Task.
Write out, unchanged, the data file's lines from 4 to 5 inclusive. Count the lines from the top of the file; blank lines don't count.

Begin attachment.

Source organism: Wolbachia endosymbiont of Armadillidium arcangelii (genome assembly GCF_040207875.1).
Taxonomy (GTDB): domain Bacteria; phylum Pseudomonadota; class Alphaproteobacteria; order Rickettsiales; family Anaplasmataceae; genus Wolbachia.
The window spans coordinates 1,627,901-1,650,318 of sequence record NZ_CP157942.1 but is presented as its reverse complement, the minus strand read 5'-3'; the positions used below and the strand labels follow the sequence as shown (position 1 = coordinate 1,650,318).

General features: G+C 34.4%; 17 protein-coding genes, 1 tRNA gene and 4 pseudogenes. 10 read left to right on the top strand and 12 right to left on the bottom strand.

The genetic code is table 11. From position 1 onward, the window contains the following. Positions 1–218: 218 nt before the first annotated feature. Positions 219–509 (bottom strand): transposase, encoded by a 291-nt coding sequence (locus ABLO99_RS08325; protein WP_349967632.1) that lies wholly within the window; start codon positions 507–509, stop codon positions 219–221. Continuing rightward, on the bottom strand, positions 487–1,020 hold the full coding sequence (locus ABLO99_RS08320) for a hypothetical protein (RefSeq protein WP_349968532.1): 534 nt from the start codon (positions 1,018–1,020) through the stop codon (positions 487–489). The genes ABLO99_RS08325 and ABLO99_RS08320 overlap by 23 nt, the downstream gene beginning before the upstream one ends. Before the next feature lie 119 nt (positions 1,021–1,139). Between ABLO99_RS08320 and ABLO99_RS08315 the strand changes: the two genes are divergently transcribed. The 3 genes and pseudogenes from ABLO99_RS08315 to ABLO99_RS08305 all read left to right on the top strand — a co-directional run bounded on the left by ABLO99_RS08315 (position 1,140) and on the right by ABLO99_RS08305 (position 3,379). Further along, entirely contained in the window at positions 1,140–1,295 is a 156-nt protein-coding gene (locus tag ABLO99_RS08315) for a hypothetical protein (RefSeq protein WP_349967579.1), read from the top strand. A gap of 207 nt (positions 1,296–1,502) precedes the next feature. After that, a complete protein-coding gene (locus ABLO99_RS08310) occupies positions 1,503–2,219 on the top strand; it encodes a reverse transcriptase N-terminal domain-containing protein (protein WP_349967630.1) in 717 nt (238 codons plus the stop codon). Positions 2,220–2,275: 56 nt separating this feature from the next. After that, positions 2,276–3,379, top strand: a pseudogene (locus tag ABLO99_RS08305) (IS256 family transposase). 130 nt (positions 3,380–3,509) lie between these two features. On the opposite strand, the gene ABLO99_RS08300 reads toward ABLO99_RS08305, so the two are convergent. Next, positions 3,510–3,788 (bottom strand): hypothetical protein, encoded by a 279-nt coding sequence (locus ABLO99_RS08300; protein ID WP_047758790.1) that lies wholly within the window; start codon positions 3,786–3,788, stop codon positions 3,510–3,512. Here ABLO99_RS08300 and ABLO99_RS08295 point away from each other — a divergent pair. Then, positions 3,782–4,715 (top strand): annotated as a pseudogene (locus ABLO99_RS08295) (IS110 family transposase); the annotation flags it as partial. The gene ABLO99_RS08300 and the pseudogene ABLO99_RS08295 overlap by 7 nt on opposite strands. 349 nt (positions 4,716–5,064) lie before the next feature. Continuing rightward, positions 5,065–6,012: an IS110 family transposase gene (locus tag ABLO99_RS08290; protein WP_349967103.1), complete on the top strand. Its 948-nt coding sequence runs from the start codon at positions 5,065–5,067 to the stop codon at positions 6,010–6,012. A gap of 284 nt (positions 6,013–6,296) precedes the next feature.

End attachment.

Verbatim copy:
General features: G+C 34.4%; 17 protein-coding genes, 1 tRNA gene and 4 pseudogenes. 10 read left to right on the top strand and 12 right to left on the bottom strand.

The genetic code is table 11. From position 1 onward, the window contains the following. Positions 1–218: 218 nt before the first annotated feature. Positions 219–509 (bottom strand): transposase, encoded by a 291-nt coding sequence (locus ABLO99_RS08325; protein WP_349967632.1) that lies wholly within the window; start codon positions 507–509, stop codon positions 219–221. Continuing rightward, on the bottom strand, positions 487–1,020 hold the full coding sequence (locus ABLO99_RS08320) for a hypothetical protein (RefSeq protein WP_349968532.1): 534 nt from the start codon (positions 1,018–1,020) through the stop codon (positions 487–489). The genes ABLO99_RS08325 and ABLO99_RS08320 overlap by 23 nt, the downstream gene beginning before the upstream one ends. Before the next feature lie 119 nt (positions 1,021–1,139). Between ABLO99_RS08320 and ABLO99_RS08315 the strand changes: the two genes are divergently transcribed. The 3 genes and pseudogenes from ABLO99_RS08315 to ABLO99_RS08305 all read left to right on the top strand — a co-directional run bounded on the left by ABLO99_RS08315 (position 1,140) and on the right by ABLO99_RS08305 (position 3,379). Further along, entirely contained in the window at positions 1,140–1,295 is a 156-nt protein-coding gene (locus tag ABLO99_RS08315) for a hypothetical protein (RefSeq protein WP_349967579.1), read from the top strand. A gap of 207 nt (positions 1,296–1,502) precedes the next feature. After that, a complete protein-coding gene (locus ABLO99_RS08310) occupies positions 1,503–2,219 on the top strand; it encodes a reverse transcriptase N-terminal domain-containing protein (protein WP_349967630.1) in 717 nt (238 codons plus the stop codon). Positions 2,220–2,275: 56 nt separating this feature from the next. After that, positions 2,276–3,379, top strand: a pseudogene (locus tag ABLO99_RS08305) (IS256 family transposase). 130 nt (positions 3,380–3,509) lie between these two features. On the opposite strand, the gene ABLO99_RS08300 reads toward ABLO99_RS08305, so the two are convergent. Next, positions 3,510–3,788 (bottom strand): hypothetical protein, encoded by a 279-nt coding sequence (locus ABLO99_RS08300; protein ID WP_047758790.1) that lies wholly within the window; start codon positions 3,786–3,788, stop codon positions 3,510–3,512. Here ABLO99_RS08300 and ABLO99_RS08295 point away from each other — a divergent pair. Then, positions 3,782–4,715 (top strand): annotated as a pseudogene (locus ABLO99_RS08295) (IS110 family transposase); the annotation flags it as partial. The gene ABLO99_RS08300 and the pseudogene ABLO99_RS08295 overlap by 7 nt on opposite strands. 349 nt (positions 4,716–5,064) lie before the next feature. Continuing rightward, positions 5,065–6,012: an IS110 family transposase gene (locus tag ABLO99_RS08290; protein WP_349967103.1), complete on the top strand. Its 948-nt coding sequence runs from the start codon at positions 5,065–5,067 to the stop codon at positions 6,010–6,012. A gap of 284 nt (positions 6,013–6,296) precedes the next feature.